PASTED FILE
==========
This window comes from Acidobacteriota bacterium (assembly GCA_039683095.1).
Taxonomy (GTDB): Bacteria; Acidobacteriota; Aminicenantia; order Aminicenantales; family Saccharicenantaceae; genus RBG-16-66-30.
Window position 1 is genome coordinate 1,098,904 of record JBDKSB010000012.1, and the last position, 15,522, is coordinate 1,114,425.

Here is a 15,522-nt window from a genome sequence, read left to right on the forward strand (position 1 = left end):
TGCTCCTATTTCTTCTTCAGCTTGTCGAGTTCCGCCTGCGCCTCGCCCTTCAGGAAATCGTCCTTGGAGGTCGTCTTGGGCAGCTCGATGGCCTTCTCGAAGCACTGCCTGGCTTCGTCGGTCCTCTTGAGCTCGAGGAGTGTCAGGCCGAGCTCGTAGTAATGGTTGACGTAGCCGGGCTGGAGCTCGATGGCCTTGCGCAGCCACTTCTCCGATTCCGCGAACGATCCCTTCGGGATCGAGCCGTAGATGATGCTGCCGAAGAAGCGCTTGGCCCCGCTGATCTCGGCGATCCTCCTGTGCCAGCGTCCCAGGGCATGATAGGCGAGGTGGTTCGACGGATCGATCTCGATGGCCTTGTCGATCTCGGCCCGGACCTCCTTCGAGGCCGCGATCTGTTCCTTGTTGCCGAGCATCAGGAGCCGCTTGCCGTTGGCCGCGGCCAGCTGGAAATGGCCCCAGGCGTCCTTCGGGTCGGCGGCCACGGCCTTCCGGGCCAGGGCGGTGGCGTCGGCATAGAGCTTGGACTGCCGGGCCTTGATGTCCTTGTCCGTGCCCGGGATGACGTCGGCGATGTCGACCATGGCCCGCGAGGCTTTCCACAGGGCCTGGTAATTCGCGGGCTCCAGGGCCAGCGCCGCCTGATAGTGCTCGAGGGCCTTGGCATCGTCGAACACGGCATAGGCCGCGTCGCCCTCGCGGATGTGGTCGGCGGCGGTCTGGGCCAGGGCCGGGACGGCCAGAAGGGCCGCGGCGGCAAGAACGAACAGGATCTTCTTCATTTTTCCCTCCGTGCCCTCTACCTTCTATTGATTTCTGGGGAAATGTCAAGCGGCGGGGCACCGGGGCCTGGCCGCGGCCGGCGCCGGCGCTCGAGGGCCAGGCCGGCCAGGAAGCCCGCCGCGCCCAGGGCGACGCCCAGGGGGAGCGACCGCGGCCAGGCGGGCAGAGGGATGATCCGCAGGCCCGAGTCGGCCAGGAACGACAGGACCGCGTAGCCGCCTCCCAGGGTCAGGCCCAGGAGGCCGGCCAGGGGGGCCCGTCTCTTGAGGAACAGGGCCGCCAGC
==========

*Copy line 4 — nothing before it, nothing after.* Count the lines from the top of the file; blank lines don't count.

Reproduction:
Here is a 15,522-nt window from a genome sequence, read left to right on the forward strand (position 1 = left end):